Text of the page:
How often should you change your sneakers, according to a podiatrist

Hint: it’s more than you think.

How often do you change your sports shoes? A survey conducted on behalf of HCF Health surveyed 2,500 Australians and found the following statistics:

  • 51% of survey participants only replaced their sneakers once they started to break down
  • Only 5% of respondents have new sports shoes at the start of each new sports season
  • 12.5% ​​replace their sports shoes once a year

Nearly half of Australians surveyed admitted to sustaining injuries while running, walking and cycling, and one has to wonder: is it because exercise participants don’t change their athletic shoes often enough? ?

So how often should you change your sneakers, according to experts?

It depends on how much you exercise and your gait (how you walk or run). For example, if you overpronate, you may wear your shoes unevenly or faster in certain areas.

The average lifespan of a shoe is 3-6 months depending on how often you wear it. If your activewear rarely sees the light of day, chances are your favorite pair of running or tennis shoes will last you a lot longer than those that pound the pavement every day.

Podiatrist Sarah Sweeney has marathon clients who like to change shoes every three months, but for the average person, she recommends looking at the tread on the bottom of the shoe for a better idea of ​​when to replace them. “Sometimes you may feel like your running shoes are still supportive and comfortable, but once you buy a new pair, it’s only then that you realize the lack of support. old ones.”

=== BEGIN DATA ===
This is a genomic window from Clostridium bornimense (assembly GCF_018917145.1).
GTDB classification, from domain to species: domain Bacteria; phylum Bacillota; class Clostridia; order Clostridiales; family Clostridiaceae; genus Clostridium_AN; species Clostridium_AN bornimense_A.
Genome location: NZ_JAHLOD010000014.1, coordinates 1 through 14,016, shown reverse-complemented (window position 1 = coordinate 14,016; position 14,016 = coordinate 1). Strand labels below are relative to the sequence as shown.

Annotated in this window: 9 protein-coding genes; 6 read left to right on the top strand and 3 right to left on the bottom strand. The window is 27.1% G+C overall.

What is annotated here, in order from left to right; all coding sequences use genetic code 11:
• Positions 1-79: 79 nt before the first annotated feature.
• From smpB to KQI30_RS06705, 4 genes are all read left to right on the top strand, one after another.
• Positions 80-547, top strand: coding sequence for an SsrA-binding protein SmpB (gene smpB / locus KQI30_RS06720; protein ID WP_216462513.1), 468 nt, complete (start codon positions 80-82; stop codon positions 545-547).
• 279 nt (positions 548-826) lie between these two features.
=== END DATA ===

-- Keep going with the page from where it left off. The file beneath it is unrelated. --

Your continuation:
Depending on your gait, how your feet and knees can determine how quickly your shoes wear out. If you run or walk the right way, the tread of your athletic shoes will wear evenly. However, if you tend to wear the inside of your shoe first, it means you are overpronated (your foot rolls inwards) or if you wear the outside of your shoe first, it can mean that you are supinated (the weight of your foot rolls towards the outer edge). It is important to make an appointment with a podiatrist. They are able to examine your foot structure and recommend the right type of athletic shoes to wear, and can even prescribe orthotics that can extend the life of your shoes.

If your sneakers look like they’ve seen better days, it might be time to upgrade them.
If you experience pain or aches while exercising, consult a podiatrist and discuss the type of footwear that is best for you and will provide the support you need. Don’t put it back.

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